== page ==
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Title: Some Objections To Socialism - From "The Atheistic Platform", Twelve Lectures
Author: Bradlaugh, Charles, 1833-1891
Language: English
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From "The Atheistic Platform", Twelve Lectures

By Charles Bradlaugh.

London: Freethought Publishing Company

63, Fleet Street, E.C.



The great evils connected with and resulting from poverty--evils which
are so prominent and so terrible in old countries, and especially in
populous cities--have, in our own land compelled the attention, and
excited the sympathy, of persons in every rank of society. Many remedies
have been suggested and attempted, and from time to time, during the
present century, there have been men who, believing that the abolition
of individual private property would cure the misery abounding, have
advocated Socialism. Some pure-hearted and well-meaning men and women,
as Robert Owen, Abram Combe, and Frances Wright, have spent large
fortunes, and devoted much of their lives in the essay to test their
theories by experiments. As communities, none of these attempts have
been permanently successful, though they have doubtless, by encouraging
and suggesting co-operative effort in England, done something to modify
the fierceness of the life struggle, in which too often the strongest
and most unscrupulous succeeded by destroying his weaker brother. Some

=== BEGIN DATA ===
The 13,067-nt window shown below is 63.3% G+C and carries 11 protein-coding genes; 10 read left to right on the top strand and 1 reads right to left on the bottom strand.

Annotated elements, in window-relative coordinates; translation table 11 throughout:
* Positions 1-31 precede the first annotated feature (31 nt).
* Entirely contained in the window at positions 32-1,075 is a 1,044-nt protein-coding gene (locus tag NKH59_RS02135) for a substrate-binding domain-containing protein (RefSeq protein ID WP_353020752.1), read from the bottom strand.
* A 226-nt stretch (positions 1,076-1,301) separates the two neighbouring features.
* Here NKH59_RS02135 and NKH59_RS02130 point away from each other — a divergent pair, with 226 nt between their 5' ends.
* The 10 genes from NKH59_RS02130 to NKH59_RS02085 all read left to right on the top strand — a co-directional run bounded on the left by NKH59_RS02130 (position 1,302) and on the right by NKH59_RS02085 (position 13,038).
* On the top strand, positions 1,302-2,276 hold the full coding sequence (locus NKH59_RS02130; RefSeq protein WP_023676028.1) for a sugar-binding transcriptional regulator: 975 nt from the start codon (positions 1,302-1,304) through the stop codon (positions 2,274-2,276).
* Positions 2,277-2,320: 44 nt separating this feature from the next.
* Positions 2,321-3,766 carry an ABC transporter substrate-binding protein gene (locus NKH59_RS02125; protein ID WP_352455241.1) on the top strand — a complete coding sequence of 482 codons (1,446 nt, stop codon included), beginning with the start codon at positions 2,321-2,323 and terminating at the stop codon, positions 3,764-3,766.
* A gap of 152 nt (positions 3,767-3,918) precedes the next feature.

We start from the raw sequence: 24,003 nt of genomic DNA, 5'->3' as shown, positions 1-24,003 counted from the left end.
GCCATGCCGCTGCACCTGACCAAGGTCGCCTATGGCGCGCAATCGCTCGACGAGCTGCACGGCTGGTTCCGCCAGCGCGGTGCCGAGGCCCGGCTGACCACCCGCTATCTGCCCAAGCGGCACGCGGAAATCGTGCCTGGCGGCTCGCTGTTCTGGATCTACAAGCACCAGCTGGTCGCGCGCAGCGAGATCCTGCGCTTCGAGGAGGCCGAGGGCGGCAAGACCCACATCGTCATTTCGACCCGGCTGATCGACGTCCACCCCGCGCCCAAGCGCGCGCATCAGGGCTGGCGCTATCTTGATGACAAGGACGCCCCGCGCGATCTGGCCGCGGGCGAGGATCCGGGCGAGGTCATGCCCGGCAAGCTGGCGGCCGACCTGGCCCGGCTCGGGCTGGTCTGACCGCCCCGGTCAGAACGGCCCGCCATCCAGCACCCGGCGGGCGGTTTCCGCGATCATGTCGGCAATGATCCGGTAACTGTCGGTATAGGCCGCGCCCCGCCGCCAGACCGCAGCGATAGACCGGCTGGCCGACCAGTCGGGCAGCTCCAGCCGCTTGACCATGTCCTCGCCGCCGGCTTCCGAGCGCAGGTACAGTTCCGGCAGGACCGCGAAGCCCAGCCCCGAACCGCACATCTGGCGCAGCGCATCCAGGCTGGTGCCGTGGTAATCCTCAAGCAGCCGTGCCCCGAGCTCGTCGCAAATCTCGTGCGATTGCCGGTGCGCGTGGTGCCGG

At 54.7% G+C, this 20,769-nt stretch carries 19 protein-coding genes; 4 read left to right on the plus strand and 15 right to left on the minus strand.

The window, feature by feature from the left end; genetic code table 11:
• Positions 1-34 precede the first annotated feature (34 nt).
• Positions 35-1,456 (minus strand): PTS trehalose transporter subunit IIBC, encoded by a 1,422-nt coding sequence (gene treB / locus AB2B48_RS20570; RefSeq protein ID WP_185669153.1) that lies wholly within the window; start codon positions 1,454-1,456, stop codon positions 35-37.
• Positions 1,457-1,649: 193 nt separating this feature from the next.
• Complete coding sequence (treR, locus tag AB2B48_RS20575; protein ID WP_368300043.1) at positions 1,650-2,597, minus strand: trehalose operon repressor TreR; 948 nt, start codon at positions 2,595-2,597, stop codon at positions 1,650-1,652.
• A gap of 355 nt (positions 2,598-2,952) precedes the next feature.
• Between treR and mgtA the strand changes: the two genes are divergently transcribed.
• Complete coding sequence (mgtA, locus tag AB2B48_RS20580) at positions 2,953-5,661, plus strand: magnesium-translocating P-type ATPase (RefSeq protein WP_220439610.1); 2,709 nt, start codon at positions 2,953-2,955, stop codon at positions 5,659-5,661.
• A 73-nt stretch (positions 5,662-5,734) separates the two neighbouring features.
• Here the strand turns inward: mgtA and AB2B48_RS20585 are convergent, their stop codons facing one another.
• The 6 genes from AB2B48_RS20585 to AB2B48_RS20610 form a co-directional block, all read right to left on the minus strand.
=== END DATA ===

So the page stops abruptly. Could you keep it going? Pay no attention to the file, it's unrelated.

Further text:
Socialistic associations in the United States,* as the Shakers and
the Oneida community, have been held together in limited numbers as
religious societies, but only even apparently successful, while the
numbers of each community remained comparatively few. Some communities
have for many years bravely endured the burden of debt, penury, and
discomfort, to be loyal to the memory of their founder, as in the case
at Icaria of the followers of Cabet. But in none of these was the sense
of private property entirely lost; the numbers were relatively so small
that all increase of comfort was appreciable, and in nearly all the
communities there was option of the withdrawal of the individual, and
with him of a proportion of the property he had helped to create or

     * Particulars of all existing Socialistic communities in the
     United States are given in the works of Mr. Hinds and Mr.

During the past generation, Socialistic theory has been specially
urged in Germany, and the Socialist leaders there have acquired greater
influence because of the poverty of the people, and because too of the